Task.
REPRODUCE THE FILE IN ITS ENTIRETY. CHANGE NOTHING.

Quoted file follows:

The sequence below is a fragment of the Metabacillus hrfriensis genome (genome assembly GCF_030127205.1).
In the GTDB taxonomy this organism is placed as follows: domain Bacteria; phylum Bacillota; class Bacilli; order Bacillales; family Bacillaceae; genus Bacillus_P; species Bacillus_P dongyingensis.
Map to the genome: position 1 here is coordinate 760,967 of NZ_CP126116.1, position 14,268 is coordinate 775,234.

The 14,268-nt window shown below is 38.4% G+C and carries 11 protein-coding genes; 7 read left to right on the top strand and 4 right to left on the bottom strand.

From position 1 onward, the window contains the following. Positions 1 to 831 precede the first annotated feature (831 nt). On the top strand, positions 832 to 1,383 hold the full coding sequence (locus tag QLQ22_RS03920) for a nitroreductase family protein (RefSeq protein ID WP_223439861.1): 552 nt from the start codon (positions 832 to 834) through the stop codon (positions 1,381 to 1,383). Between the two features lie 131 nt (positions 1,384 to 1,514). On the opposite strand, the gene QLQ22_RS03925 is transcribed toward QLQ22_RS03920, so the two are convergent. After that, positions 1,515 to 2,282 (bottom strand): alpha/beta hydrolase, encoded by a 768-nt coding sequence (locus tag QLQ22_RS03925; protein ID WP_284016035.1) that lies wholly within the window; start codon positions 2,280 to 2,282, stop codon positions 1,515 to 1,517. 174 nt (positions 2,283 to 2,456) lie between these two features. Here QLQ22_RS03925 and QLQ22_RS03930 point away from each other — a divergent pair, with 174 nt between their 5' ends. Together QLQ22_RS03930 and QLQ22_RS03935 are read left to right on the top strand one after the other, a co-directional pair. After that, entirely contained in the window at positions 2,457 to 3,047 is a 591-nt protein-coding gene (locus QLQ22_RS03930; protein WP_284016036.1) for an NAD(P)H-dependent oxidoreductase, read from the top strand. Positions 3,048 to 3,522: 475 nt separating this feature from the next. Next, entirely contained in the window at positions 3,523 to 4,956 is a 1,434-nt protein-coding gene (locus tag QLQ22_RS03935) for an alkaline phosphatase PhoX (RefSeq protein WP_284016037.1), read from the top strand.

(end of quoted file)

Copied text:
The sequence below is a fragment of the Metabacillus hrfriensis genome (genome assembly GCF_030127205.1).
In the GTDB taxonomy this organism is placed as follows: domain Bacteria; phylum Bacillota; class Bacilli; order Bacillales; family Bacillaceae; genus Bacillus_P; species Bacillus_P dongyingensis.
Map to the genome: position 1 here is coordinate 760,967 of NZ_CP126116.1, position 14,268 is coordinate 775,234.

The 14,268-nt window shown below is 38.4% G+C and carries 11 protein-coding genes; 7 read left to right on the top strand and 4 right to left on the bottom strand.

From position 1 onward, the window contains the following. Positions 1 to 831 precede the first annotated feature (831 nt). On the top strand, positions 832 to 1,383 hold the full coding sequence (locus tag QLQ22_RS03920) for a nitroreductase family protein (RefSeq protein ID WP_223439861.1): 552 nt from the start codon (positions 832 to 834) through the stop codon (positions 1,381 to 1,383). Between the two features lie 131 nt (positions 1,384 to 1,514). On the opposite strand, the gene QLQ22_RS03925 is transcribed toward QLQ22_RS03920, so the two are convergent. After that, positions 1,515 to 2,282 (bottom strand): alpha/beta hydrolase, encoded by a 768-nt coding sequence (locus tag QLQ22_RS03925; protein ID WP_284016035.1) that lies wholly within the window; start codon positions 2,280 to 2,282, stop codon positions 1,515 to 1,517. 174 nt (positions 2,283 to 2,456) lie between these two features. Here QLQ22_RS03925 and QLQ22_RS03930 point away from each other — a divergent pair, with 174 nt between their 5' ends. Together QLQ22_RS03930 and QLQ22_RS03935 are read left to right on the top strand one after the other, a co-directional pair. After that, entirely contained in the window at positions 2,457 to 3,047 is a 591-nt protein-coding gene (locus QLQ22_RS03930; protein WP_284016036.1) for an NAD(P)H-dependent oxidoreductase, read from the top strand. Positions 3,048 to 3,522: 475 nt separating this feature from the next. Next, entirely contained in the window at positions 3,523 to 4,956 is a 1,434-nt protein-coding gene (locus tag QLQ22_RS03935) for an alkaline phosphatase PhoX (RefSeq protein WP_284016037.1), read from the top strand.